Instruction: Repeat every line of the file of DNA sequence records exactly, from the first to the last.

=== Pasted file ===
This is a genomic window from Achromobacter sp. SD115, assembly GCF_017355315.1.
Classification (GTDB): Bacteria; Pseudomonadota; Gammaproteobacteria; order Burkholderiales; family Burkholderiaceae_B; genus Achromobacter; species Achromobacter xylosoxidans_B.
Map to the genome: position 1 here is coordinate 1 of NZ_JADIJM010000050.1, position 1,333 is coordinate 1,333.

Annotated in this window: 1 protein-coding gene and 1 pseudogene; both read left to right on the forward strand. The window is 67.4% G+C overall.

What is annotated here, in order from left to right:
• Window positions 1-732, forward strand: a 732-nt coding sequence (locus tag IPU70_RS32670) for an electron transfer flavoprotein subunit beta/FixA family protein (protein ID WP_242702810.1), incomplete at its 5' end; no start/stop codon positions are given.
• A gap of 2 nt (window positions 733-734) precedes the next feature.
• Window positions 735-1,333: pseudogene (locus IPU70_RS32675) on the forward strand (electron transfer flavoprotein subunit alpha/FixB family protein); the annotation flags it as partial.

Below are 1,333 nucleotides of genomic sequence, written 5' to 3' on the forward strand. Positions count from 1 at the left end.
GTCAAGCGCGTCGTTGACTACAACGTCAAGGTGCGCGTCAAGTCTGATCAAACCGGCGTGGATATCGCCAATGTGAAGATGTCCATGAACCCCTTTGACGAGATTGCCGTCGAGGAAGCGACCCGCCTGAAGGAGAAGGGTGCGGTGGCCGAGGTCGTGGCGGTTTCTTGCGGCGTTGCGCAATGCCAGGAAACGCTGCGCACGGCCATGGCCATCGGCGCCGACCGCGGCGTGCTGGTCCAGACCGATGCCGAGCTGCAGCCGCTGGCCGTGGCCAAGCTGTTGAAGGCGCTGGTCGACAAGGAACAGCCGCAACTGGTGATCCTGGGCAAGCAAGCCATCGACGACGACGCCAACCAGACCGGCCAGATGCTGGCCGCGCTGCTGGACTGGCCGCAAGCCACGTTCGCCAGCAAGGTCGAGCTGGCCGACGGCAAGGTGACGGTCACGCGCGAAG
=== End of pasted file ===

This is a genomic window from Achromobacter sp. SD115, assembly GCF_017355315.1.
Classification (GTDB): Bacteria; Pseudomonadota; Gammaproteobacteria; order Burkholderiales; family Burkholderiaceae_B; genus Achromobacter; species Achromobacter xylosoxidans_B.
Map to the genome: position 1 here is coordinate 1 of NZ_JADIJM010000050.1, position 1,333 is coordinate 1,333.

Annotated in this window: 1 protein-coding gene and 1 pseudogene; both read left to right on the forward strand. The window is 67.4% G+C overall.

What is annotated here, in order from left to right:
• Window positions 1-732, forward strand: a 732-nt coding sequence (locus tag IPU70_RS32670) for an electron transfer flavoprotein subunit beta/FixA family protein (protein ID WP_242702810.1), incomplete at its 5' end; no start/stop codon positions are given.
• A gap of 2 nt (window positions 733-734) precedes the next feature.
• Window positions 735-1,333: pseudogene (locus IPU70_RS32675) on the forward strand (electron transfer flavoprotein subunit alpha/FixB family protein); the annotation flags it as partial.

Below are 1,333 nucleotides of genomic sequence, written 5' to 3' on the forward strand. Positions count from 1 at the left end.
GTCAAGCGCGTCGTTGACTACAACGTCAAGGTGCGCGTCAAGTCTGATCAAACCGGCGTGGATATCGCCAATGTGAAGATGTCCATGAACCCCTTTGACGAGATTGCCGTCGAGGAAGCGACCCGCCTGAAGGAGAAGGGTGCGGTGGCCGAGGTCGTGGCGGTTTCTTGCGGCGTTGCGCAATGCCAGGAAACGCTGCGCACGGCCATGGCCATCGGCGCCGACCGCGGCGTGCTGGTCCAGACCGATGCCGAGCTGCAGCCGCTGGCCGTGGCCAAGCTGTTGAAGGCGCTGGTCGACAAGGAACAGCCGCAACTGGTGATCCTGGGCAAGCAAGCCATCGACGACGACGCCAACCAGACCGGCCAGATGCTGGCCGCGCTGCTGGACTGGCCGCAAGCCACGTTCGCCAGCAAGGTCGAGCTGGCCGACGGCAAGGTGACGGTCACGCGCGAAG